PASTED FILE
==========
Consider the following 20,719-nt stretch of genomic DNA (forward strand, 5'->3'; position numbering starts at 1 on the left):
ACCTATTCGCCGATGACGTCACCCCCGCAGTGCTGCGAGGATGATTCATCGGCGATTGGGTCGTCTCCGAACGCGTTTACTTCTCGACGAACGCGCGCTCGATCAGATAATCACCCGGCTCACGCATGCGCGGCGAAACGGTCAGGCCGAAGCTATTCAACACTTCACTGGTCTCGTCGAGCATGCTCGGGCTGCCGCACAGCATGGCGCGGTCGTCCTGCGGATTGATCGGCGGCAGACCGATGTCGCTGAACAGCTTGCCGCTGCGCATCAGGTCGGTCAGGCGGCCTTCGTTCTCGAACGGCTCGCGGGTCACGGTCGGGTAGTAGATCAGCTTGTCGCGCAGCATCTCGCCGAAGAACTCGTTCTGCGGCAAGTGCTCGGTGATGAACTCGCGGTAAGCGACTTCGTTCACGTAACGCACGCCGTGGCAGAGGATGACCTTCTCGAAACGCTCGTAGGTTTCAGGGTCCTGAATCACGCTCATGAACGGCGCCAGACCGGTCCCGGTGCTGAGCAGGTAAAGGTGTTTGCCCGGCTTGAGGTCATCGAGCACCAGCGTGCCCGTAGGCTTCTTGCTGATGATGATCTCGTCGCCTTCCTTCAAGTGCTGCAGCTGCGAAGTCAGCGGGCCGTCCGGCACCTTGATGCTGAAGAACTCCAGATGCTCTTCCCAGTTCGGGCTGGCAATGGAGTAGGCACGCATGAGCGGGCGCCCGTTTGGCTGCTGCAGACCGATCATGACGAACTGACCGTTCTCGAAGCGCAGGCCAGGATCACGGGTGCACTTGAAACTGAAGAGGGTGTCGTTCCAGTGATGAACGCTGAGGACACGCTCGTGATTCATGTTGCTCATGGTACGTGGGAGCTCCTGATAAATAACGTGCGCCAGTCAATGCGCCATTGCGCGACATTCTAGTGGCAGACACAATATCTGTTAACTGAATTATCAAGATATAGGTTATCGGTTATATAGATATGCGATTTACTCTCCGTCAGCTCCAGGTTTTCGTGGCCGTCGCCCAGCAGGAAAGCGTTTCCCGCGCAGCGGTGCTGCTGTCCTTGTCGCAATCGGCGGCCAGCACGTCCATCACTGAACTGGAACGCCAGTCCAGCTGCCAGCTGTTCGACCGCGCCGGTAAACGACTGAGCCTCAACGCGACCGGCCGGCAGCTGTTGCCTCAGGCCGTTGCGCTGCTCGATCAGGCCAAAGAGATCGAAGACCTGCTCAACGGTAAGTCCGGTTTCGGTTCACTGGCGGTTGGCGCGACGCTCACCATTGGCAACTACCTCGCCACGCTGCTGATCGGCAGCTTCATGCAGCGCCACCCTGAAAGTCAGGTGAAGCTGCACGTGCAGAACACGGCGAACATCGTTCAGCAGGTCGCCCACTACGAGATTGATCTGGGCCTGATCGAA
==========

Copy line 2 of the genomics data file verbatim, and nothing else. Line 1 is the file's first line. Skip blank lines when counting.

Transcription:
ACCTATTCGCCGATGACGTCACCCCCGCAGTGCTGCGAGGATGATTCATCGGCGATTGGGTCGTCTCCGAACGCGTTTACTTCTCGACGAACGCGCGCTCGATCAGATAATCACCCGGCTCACGCATGCGCGGCGAAACGGTCAGGCCGAAGCTATTCAACACTTCACTGGTCTCGTCGAGCATGCTCGGGCTGCCGCACAGCATGGCGCGGTCGTCCTGCGGATTGATCGGCGGCAGACCGATGTCGCTGAACAGCTTGCCGCTGCGCATCAGGTCGGTCAGGCGGCCTTCGTTCTCGAACGGCTCGCGGGTCACGGTCGGGTAGTAGATCAGCTTGTCGCGCAGCATCTCGCCGAAGAACTCGTTCTGCGGCAAGTGCTCGGTGATGAACTCGCGGTAAGCGACTTCGTTCACGTAACGCACGCCGTGGCAGAGGATGACCTTCTCGAAACGCTCGTAGGTTTCAGGGTCCTGAATCACGCTCATGAACGGCGCCAGACCGGTCCCGGTGCTGAGCAGGTAAAGGTGTTTGCCCGGCTTGAGGTCATCGAGCACCAGCGTGCCCGTAGGCTTCTTGCTGATGATGATCTCGTCGCCTTCCTTCAAGTGCTGCAGCTGCGAAGTCAGCGGGCCGTCCGGCACCTTGATGCTGAAGAACTCCAGATGCTCTTCCCAGTTCGGGCTGGCAATGGAGTAGGCACGCATGAGCGGGCGCCCGTTTGGCTGCTGCAGACCGATCATGACGAACTGACCGTTCTCGAAGCGCAGGCCAGGATCACGGGTGCACTTGAAACTGAAGAGGGTGTCGTTCCAGTGATGAACGCTGAGGACACGCTCGTGATTCATGTTGCTCATGGTACGTGGGAGCTCCTGATAAATAACGTGCGCCAGTCAATGCGCCATTGCGCGACATTCTAGTGGCAGACACAATATCTGTTAACTGAATTATCAAGATATAGGTTATCGGTTATATAGATATGCGATTTACTCTCCGTCAGCTCCAGGTTTTCGTGGCCGTCGCCCAGCAGGAAAGCGTTTCCCGCGCAGCGGTGCTGCTGTCCTTGTCGCAATCGGCGGCCAGCACGTCCATCACTGAACTGGAACGCCAGTCCAGCTGCCAGCTGTTCGACCGCGCCGGTAAACGACTGAGCCTCAACGCGACCGGCCGGCAGCTGTTGCCTCAGGCCGTTGCGCTGCTCGATCAGGCCAAAGAGATCGAAGACCTGCTCAACGGTAAGTCCGGTTTCGGTTCACTGGCGGTTGGCGCGACGCTCACCATTGGCAACTACCTCGCCACGCTGCTGATCGGCAGCTTCATGCAGCGCCACCCTGAAAGTCAGGTGAAGCTGCACGTGCAGAACACGGCGAACATCGTTCAGCAGGTCGCCCACTACGAGATTGATCTGGGCCTGATCGAA